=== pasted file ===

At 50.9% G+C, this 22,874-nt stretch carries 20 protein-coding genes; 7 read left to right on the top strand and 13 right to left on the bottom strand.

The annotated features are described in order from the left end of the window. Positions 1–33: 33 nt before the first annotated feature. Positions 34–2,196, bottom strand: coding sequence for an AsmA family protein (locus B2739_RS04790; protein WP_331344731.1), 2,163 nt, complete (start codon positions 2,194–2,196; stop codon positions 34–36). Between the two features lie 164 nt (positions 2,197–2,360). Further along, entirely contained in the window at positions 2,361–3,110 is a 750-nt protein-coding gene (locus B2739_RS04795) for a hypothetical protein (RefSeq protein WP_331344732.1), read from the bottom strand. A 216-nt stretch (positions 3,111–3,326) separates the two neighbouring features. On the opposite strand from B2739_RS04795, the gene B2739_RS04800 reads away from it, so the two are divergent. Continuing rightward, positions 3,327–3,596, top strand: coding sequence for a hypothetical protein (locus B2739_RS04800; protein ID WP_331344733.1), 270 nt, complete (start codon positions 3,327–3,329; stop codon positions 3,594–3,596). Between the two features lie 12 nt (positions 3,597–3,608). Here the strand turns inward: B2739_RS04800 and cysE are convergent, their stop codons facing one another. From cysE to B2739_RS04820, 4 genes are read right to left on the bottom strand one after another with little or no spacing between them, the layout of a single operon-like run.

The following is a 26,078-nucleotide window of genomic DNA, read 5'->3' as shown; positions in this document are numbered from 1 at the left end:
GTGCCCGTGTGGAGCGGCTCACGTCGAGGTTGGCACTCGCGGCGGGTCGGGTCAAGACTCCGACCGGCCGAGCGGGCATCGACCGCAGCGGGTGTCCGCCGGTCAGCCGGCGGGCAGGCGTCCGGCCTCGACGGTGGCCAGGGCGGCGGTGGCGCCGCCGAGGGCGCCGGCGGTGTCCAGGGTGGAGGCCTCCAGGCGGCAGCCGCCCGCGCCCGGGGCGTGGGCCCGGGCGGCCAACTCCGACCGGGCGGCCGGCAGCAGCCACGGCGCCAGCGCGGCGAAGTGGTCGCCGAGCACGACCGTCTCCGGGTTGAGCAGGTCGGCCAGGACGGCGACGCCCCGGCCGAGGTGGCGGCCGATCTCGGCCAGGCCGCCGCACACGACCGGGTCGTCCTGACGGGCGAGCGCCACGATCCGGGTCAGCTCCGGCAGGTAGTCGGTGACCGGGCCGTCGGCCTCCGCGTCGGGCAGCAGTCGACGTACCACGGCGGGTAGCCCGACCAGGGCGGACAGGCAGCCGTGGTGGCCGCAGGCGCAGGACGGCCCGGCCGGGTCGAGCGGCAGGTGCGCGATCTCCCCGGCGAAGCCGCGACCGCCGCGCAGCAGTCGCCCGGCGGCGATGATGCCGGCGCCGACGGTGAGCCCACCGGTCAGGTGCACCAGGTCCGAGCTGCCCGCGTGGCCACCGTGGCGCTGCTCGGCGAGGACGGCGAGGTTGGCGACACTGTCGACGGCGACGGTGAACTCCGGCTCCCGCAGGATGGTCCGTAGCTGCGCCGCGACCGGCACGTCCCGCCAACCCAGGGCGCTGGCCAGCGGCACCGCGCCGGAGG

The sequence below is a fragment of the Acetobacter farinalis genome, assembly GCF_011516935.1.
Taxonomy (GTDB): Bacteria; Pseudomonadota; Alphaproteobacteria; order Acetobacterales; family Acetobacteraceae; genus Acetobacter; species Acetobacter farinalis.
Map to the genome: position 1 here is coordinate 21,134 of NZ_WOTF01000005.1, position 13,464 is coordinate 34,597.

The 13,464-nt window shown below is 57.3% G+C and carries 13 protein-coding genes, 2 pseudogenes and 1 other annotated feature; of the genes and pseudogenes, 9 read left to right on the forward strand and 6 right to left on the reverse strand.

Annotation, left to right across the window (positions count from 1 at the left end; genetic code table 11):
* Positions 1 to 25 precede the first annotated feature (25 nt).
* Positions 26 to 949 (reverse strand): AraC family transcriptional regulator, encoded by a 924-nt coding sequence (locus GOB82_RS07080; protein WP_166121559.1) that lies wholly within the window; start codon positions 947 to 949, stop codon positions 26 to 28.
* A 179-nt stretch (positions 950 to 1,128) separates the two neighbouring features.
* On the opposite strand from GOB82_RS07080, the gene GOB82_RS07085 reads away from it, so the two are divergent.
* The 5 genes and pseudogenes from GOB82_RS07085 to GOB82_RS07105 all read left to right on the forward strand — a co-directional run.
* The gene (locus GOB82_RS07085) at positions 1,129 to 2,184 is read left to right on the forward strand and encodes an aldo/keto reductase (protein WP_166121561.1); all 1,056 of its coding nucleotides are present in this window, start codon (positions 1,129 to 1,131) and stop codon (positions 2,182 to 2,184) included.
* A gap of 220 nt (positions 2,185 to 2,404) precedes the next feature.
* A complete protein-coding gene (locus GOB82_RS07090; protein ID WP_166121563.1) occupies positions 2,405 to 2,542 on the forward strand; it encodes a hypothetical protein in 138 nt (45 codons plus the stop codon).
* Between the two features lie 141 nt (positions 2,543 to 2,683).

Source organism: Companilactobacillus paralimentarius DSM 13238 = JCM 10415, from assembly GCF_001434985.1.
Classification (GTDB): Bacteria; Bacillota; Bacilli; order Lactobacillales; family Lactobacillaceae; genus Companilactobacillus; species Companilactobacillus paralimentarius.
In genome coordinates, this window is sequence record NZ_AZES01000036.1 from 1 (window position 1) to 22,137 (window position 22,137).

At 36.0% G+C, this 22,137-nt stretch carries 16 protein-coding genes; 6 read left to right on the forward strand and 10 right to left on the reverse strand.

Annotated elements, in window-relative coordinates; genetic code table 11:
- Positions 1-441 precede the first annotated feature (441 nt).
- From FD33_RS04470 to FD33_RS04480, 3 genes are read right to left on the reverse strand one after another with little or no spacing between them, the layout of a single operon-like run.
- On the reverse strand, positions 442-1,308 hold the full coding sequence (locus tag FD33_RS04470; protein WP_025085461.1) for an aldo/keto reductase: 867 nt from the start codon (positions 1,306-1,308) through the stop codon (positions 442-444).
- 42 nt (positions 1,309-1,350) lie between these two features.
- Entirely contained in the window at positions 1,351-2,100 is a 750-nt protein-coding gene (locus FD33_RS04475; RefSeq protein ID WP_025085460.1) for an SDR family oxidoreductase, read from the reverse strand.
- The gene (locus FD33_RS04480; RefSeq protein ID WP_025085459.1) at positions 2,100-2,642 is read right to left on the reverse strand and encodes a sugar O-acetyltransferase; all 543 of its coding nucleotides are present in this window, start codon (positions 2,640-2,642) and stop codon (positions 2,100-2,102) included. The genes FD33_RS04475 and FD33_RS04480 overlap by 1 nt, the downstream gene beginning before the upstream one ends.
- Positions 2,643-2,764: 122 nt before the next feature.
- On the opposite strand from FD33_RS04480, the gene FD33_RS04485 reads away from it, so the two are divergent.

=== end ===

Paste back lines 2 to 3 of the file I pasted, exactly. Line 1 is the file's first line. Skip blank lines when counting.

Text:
The annotated features are described in order from the left end of the window. Positions 1–33: 33 nt before the first annotated feature. Positions 34–2,196, bottom strand: coding sequence for an AsmA family protein (locus B2739_RS04790; protein WP_331344731.1), 2,163 nt, complete (start codon positions 2,194–2,196; stop codon positions 34–36). Between the two features lie 164 nt (positions 2,197–2,360). Further along, entirely contained in the window at positions 2,361–3,110 is a 750-nt protein-coding gene (locus B2739_RS04795) for a hypothetical protein (RefSeq protein WP_331344732.1), read from the bottom strand. A 216-nt stretch (positions 3,111–3,326) separates the two neighbouring features. On the opposite strand from B2739_RS04795, the gene B2739_RS04800 reads away from it, so the two are divergent. Continuing rightward, positions 3,327–3,596, top strand: coding sequence for a hypothetical protein (locus B2739_RS04800; protein ID WP_331344733.1), 270 nt, complete (start codon positions 3,327–3,329; stop codon positions 3,594–3,596). Between the two features lie 12 nt (positions 3,597–3,608). Here the strand turns inward: B2739_RS04800 and cysE are convergent, their stop codons facing one another. From cysE to B2739_RS04820, 4 genes are read right to left on the bottom strand one after another with little or no spacing between them, the layout of a single operon-like run.

The following is a 26,078-nucleotide window of genomic DNA, read 5'->3' as shown; positions in this document are numbered from 1 at the left end: